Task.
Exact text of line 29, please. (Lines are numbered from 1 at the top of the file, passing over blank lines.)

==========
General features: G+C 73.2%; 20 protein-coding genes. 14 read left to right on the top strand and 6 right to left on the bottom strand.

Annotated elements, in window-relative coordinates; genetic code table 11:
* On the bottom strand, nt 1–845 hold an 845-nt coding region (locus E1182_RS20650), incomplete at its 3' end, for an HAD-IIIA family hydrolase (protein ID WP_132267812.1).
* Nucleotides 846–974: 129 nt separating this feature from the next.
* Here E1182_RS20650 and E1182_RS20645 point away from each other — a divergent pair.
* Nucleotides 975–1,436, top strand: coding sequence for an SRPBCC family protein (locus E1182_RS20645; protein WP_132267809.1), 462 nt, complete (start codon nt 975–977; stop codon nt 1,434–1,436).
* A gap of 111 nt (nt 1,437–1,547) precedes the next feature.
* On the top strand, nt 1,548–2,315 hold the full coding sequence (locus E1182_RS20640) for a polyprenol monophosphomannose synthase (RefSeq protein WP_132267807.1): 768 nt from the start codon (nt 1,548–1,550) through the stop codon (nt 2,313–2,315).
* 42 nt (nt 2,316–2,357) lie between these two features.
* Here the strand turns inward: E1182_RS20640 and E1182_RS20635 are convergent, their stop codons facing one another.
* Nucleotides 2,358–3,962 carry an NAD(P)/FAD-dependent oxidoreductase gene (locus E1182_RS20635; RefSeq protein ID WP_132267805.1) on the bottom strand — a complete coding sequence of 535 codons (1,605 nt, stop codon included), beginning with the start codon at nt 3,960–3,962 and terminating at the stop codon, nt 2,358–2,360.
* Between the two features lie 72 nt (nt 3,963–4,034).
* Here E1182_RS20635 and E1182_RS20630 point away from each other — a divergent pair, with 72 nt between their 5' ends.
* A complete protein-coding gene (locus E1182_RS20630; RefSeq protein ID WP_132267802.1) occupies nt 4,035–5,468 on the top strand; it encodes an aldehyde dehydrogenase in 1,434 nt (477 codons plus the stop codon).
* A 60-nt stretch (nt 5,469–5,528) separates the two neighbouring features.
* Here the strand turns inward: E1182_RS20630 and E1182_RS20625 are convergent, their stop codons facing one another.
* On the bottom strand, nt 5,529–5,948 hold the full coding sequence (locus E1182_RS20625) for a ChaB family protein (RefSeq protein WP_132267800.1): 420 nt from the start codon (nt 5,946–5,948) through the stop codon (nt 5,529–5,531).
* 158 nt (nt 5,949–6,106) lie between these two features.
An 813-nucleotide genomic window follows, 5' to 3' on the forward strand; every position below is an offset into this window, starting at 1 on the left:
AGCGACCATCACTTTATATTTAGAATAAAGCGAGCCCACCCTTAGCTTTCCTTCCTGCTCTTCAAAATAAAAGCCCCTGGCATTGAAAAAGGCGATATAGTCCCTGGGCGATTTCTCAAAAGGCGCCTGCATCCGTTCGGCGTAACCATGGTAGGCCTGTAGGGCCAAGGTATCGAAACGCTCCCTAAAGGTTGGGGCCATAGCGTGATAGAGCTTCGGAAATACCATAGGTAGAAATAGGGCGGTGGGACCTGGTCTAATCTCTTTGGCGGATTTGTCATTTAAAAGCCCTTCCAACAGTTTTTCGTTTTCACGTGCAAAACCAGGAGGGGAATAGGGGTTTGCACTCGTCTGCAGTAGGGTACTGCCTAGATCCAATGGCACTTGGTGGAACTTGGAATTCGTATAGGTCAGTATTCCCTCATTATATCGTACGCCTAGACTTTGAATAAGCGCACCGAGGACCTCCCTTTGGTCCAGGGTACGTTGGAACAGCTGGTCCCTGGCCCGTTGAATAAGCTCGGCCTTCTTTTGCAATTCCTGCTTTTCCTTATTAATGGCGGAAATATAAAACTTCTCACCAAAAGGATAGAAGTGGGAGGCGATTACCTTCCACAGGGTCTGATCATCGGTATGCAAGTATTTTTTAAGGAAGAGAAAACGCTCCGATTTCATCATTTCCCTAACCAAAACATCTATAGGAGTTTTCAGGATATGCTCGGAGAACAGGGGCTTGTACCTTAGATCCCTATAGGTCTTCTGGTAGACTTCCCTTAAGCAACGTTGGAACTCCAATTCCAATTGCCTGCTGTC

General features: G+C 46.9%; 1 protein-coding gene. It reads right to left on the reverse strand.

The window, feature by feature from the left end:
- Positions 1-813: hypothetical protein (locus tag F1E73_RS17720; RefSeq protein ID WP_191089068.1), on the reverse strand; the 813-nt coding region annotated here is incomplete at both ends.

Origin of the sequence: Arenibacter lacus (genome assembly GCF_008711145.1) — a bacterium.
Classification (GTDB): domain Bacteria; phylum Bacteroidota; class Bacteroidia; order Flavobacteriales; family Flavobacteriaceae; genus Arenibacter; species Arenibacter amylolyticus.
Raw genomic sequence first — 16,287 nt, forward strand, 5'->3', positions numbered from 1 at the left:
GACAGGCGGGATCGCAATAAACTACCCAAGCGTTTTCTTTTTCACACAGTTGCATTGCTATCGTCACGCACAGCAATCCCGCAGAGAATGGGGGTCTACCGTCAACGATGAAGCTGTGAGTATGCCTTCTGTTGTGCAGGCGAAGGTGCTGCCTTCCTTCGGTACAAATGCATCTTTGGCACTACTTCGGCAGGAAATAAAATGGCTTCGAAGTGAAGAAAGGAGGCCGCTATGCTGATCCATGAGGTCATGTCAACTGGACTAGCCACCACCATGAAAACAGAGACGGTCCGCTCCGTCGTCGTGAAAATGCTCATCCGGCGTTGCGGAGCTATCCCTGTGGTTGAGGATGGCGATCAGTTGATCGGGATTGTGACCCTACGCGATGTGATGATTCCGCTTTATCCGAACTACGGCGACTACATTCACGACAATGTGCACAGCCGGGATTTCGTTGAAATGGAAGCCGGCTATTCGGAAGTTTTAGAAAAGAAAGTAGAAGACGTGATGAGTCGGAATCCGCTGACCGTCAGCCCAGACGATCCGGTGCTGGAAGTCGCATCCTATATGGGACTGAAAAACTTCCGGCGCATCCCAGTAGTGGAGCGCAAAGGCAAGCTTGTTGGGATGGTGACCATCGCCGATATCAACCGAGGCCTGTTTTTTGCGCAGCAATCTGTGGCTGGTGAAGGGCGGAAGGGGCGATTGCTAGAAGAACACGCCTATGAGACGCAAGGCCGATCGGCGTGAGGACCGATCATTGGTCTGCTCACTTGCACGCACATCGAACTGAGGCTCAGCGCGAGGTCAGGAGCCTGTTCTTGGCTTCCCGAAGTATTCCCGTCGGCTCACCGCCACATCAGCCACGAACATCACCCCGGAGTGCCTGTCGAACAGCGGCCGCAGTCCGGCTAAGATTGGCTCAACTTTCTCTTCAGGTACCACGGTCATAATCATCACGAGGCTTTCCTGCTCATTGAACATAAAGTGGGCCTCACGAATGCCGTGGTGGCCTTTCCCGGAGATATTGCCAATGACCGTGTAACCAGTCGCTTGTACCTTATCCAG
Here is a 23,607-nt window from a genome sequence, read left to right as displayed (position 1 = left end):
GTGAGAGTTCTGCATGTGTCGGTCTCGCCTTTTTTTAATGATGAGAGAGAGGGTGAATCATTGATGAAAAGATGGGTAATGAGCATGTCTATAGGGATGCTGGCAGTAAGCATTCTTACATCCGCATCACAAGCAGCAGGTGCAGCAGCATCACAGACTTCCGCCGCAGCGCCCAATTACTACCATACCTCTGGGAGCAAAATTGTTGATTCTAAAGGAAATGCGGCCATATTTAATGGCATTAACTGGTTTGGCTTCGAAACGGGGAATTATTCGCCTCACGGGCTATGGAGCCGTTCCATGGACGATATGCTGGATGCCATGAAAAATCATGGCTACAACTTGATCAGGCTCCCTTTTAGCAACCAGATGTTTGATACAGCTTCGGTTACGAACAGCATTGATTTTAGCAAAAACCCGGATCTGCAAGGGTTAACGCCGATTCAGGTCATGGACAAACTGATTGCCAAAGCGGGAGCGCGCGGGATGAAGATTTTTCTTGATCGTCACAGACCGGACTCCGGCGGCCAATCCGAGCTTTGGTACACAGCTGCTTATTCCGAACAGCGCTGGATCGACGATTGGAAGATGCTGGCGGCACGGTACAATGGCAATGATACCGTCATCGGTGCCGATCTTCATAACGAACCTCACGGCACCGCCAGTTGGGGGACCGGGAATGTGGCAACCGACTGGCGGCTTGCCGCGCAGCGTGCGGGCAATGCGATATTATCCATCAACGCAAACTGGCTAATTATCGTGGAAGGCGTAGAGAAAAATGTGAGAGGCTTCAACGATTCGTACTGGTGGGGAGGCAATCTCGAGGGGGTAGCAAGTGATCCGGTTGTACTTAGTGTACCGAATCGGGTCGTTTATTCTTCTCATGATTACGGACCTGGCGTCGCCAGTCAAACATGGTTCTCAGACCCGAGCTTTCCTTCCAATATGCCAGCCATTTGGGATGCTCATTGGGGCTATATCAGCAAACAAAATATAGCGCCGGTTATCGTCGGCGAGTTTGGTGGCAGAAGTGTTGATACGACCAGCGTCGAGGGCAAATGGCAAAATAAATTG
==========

GTGAGAGTTCTGCATGTGTCGGTCTCGCCTTTTTTTAATGATGAGAGAGAGGGTGAATCATTGATGAAAAGATGGGTAATGAGCATGTCTATAGGGATGCTGGCAGTAAGCATTCTTACATCCGCATCACAAGCAGCAGGTGCAGCAGCATCACAGACTTCCGCCGCAGCGCCCAATTACTACCATACCTCTGGGAGCAAAATTGTTGATTCTAAAGGAAATGCGGCCATATTTAATGGCATTAACTGGTTTGGCTTCGAAACGGGGAATTATTCGCCTCACGGGCTATGGAGCCGTTCCATGGACGATATGCTGGATGCCATGAAAAATCATGGCTACAACTTGATCAGGCTCCCTTTTAGCAACCAGATGTTTGATACAGCTTCGGTTACGAACAGCATTGATTTTAGCAAAAACCCGGATCTGCAAGGGTTAACGCCGATTCAGGTCATGGACAAACTGATTGCCAAAGCGGGAGCGCGCGGGATGAAGATTTTTCTTGATCGTCACAGACCGGACTCCGGCGGCCAATCCGAGCTTTGGTACACAGCTGCTTATTCCGAACAGCGCTGGATCGACGATTGGAAGATGCTGGCGGCACGGTACAATGGCAATGATACCGTCATCGGTGCCGATCTTCATAACGAACCTCACGGCACCGCCAGTTGGGGGACCGGGAATGTGGCAACCGACTGGCGGCTTGCCGCGCAGCGTGCGGGCAATGCGATATTATCCATCAACGCAAACTGGCTAATTATCGTGGAAGGCGTAGAGAAAAATGTGAGAGGCTTCAACGATTCGTACTGGTGGGGAGGCAATCTCGAGGGGGTAGCAAGTGATCCGGTTGTACTTAGTGTACCGAATCGGGTCGTTTATTCTTCTCATGATTACGGACCTGGCGTCGCCAGTCAAACATGGTTCTCAGACCCGAGCTTTCCTTCCAATATGCCAGCCATTTGGGATGCTCATTGGGGCTATATCAGCAAACAAAATATAGCGCCGGTTATCGTCGGCGAGTTTGGTGGCAGAAGTGTTGATACGACCAGCGTCGAGGGCAAATGGCAAAATAAATTG